Compassionate Love: Displaying compassion for those who struggle with mental illness, addiction, or abuse (c) 2018 Nancy Virden, Always The Fight Ministries
Kind, gentle, helpful statements are available for our use anytime we want. We are not stuck without options to familiar ready-made responses to abuse.
For many, it is easy to throw out euphemisms for “I do not actually care about your problem.” However, when people who want to help do not know what to say, it is time for alternatives.
Think of it this way. In your painful moments, you want those in positions to help to do just that. Can you imagine an EMT discussing menu options while you are having a heart attack? How would you describe a pilot who leads his panicked passengers in meditation instead of righting the plane?
In the same way, we have the choice of saying and doing what will actually make a positive difference in the moment. Today, as we revisit those dead platitudes mentioned in the last blog, take note of the alternatives that speak life and hope to abuse victims.
Instead of… Try this
“Time will heal” “Are you safe? Do you need a place to stay?” “It could be worse.” “I’ve no idea what this must be like for you. All abuse destroys. It makes sense you are trying to find help.” “It’s not about marrying the right person, it’s about being the right person.” “It is never your fault when your spouse is abusive. He (she) decides what kind of person to be just as we all do.” “Jesus said to forgive 70 times 70.” “Standing up for yourself is appropriate. Jesus loved, forgave, and still held people accountable. That’s the example he set.” “If you can’t say anything nice, don’t say anything at all.” “I’m glad you told me. Is there anyone else you’d like me to call?” “Just give it to God” “Pray harder.” “You are not alone. I will pray for you. Meanwhile, God will lead us to wise counsel and I’ll help you get there.” “If you respect him, he will love you.” “You are not the end-all to your abuser’s happiness or unhappiness. No one has the power to change another person. There is nothing you can do to make him (her) feel one or the other.” “God hates divorce.” “God loves you. He will show you the best pathway for your life.” “There are two sides to every story.” “It’s important that you be heard and know you are heard.” “All couples have problems.” “You need to know your spouse is not loving you regardless his (her) words. Love does no harm to its neighbor. Abuse escalates. Marriage counseling will not help unless the abuse stops.” “Let the past stay in the past.” “It makes sense you are afraid of it happening again. I can help you find a shelter or professional help.” Or, “I’ll go with you to the police.” “God can save any marriage” ie: “God can change anyone.” “God leads to change in humble hearts, not hard and closed ones. Let God deal with the abuser. It’s time to take care of the person God created you to be.”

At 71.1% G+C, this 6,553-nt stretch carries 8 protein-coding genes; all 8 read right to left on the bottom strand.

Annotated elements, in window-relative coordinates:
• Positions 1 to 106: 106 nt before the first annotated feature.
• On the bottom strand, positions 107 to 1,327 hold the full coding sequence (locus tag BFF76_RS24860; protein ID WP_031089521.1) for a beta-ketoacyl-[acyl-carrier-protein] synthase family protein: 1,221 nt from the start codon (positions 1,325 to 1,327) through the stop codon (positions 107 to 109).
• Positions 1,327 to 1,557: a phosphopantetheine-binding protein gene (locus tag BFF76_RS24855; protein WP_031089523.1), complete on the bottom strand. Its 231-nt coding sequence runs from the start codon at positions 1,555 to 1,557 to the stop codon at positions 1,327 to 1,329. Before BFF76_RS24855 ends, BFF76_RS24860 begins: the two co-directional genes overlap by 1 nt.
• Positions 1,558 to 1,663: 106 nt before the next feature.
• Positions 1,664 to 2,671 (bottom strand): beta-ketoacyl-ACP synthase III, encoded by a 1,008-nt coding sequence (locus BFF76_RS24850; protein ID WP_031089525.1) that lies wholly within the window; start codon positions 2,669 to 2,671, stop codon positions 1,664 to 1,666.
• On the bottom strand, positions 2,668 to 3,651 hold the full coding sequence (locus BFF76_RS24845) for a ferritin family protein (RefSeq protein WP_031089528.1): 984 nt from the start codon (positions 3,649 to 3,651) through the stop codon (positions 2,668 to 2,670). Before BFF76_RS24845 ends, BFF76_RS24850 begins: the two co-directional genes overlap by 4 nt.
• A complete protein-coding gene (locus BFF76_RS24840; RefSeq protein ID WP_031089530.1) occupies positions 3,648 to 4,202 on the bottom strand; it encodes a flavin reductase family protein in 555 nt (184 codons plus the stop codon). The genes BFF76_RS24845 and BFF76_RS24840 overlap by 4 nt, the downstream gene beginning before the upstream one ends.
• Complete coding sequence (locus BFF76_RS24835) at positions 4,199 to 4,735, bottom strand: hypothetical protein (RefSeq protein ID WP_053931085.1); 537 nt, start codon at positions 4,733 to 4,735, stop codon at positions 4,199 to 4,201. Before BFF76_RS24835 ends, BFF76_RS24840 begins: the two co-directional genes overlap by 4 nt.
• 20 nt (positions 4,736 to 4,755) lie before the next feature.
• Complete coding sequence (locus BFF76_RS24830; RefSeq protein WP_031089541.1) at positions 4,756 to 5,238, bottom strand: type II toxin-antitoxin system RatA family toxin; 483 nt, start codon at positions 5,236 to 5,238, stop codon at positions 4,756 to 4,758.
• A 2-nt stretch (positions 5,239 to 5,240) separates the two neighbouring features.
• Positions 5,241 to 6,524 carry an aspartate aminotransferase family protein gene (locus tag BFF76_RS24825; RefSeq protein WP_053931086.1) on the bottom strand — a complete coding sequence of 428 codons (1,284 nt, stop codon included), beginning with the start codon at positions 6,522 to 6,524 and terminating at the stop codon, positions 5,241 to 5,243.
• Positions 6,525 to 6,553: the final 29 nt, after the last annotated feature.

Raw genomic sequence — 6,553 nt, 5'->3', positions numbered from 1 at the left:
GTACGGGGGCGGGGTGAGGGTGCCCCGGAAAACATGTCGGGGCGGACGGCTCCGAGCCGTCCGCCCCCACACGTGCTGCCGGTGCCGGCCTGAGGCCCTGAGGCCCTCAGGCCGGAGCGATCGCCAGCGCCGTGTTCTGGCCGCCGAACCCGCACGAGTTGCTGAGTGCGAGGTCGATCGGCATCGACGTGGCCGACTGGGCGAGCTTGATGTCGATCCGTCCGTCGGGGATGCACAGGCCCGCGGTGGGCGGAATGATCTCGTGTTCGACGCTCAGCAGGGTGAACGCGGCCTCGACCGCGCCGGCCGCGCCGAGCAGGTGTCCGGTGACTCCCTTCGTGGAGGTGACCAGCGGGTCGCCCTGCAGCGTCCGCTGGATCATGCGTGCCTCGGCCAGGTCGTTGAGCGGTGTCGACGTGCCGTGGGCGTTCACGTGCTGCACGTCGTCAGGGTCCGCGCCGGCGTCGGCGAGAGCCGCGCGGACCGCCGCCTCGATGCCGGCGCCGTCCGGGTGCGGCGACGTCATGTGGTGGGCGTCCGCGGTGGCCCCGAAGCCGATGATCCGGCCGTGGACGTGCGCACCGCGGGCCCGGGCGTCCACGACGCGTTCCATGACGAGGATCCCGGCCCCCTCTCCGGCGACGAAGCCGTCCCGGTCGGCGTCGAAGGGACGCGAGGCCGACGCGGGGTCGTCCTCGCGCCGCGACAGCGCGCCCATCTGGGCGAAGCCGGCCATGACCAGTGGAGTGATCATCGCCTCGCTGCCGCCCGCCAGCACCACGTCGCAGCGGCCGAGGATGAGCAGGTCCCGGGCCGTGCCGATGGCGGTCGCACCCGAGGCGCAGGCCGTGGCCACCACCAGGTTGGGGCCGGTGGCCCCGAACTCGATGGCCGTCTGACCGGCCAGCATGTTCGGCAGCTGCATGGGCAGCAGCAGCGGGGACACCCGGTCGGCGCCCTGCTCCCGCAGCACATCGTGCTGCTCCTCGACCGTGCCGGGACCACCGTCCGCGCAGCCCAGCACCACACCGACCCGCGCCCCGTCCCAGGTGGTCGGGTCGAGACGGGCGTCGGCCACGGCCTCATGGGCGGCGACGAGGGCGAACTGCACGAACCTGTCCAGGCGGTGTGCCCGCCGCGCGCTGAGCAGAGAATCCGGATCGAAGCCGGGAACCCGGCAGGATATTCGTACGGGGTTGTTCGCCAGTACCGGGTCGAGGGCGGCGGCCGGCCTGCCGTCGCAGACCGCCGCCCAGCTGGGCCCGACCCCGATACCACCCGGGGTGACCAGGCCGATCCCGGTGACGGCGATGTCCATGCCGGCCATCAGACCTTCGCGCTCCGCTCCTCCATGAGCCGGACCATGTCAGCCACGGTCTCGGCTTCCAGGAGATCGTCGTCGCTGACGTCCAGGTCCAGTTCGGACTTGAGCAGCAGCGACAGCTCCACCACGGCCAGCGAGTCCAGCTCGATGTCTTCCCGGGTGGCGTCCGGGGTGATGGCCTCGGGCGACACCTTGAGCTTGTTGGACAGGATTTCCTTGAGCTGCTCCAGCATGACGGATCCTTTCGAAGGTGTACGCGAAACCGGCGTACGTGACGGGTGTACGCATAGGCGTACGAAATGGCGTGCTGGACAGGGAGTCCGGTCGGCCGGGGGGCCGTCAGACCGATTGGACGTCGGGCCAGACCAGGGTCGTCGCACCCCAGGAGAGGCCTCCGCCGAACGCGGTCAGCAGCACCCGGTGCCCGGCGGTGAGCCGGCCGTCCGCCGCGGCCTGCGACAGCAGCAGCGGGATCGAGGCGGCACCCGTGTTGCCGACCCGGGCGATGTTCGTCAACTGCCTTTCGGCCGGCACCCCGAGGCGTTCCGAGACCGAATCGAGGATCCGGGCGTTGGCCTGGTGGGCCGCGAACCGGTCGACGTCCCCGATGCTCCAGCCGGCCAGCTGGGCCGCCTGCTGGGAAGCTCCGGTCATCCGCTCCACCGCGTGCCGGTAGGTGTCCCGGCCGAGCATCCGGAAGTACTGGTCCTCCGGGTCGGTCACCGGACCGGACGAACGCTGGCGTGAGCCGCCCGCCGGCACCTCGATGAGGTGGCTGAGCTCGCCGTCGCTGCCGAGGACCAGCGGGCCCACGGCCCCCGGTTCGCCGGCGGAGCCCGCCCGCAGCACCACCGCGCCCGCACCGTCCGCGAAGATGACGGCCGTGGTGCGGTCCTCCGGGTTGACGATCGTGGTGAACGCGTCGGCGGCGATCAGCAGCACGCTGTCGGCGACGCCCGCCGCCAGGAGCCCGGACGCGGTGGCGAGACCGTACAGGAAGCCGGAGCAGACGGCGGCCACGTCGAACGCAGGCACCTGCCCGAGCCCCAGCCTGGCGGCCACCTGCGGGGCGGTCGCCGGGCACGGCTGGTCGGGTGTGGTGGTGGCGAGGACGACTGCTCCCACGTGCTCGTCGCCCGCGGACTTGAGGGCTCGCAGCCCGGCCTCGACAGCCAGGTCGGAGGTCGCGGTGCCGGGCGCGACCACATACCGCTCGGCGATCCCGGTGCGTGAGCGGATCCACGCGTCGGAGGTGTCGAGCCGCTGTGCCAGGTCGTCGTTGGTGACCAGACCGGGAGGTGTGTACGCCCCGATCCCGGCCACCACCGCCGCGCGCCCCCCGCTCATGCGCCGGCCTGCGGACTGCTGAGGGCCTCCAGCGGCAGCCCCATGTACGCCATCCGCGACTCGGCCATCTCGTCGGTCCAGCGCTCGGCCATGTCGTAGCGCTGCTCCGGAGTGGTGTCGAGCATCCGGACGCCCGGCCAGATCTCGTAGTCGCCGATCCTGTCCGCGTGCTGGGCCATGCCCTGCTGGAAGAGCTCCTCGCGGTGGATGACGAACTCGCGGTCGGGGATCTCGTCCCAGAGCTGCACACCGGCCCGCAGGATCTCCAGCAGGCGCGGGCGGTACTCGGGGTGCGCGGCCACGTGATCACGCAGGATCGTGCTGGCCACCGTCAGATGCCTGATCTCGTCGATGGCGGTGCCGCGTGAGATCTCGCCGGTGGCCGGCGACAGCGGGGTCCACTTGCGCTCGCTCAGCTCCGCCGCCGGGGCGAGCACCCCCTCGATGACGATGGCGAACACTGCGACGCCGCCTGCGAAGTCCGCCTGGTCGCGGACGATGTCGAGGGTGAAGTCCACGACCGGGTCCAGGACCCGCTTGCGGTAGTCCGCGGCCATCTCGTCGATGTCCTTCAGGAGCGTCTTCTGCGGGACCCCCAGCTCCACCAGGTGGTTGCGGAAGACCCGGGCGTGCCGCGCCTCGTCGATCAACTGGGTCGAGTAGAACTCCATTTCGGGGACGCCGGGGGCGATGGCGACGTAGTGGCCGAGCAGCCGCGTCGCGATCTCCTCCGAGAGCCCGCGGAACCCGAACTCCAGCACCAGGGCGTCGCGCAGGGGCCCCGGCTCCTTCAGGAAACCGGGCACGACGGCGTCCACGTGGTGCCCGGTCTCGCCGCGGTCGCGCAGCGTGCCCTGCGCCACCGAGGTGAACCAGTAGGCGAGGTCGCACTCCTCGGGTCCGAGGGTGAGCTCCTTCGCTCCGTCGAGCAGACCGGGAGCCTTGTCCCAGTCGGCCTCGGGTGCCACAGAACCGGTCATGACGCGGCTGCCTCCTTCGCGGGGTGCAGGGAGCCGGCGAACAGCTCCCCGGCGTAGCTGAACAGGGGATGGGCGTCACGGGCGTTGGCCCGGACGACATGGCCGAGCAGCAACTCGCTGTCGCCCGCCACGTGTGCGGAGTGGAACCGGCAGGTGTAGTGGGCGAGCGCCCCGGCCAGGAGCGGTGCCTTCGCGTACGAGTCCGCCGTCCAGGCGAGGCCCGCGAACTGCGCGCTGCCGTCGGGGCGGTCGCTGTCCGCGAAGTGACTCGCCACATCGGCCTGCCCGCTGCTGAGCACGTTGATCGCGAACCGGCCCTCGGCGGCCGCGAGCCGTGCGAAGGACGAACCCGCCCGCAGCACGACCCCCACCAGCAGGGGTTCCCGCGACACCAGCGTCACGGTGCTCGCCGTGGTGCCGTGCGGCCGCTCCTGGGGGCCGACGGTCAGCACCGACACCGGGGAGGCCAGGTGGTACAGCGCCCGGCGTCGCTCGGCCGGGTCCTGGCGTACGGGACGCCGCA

Today’s Helpful Word
2 Kings 20: 5
“I have heard your prayer and seen your tears; I will heal you.” – God
******COMMENTS ARE ALWAYS WELCOME.
NOTE: I am not a doctor or mental health professional. I speak only from personal experiences with and observations of mental illness, abuse, and addiction. In no way is this website intended to substitute for professional mental or behavioral health care.
If you are struggling emotionally today or feeling suicidal, or concerned about someone who is, in the U.S. call the National Suicide Prevention Lifeline 1-800-273-TALK (8255), or for a list of international suicide hotlines, go here.
If you are suicidal with a plan, immediately call 911 in the U.S. (for international emrgency numbers, go here ), or go to your nearest emergency room. Do not be alone. Hope and help are yours.
These are very good responses. I wish some of my friends had read those when I was going through a bad time after leaving my abusive boyfriend.
Pascaleshealingjourney, I hear ya! Thanks for your encouragement.
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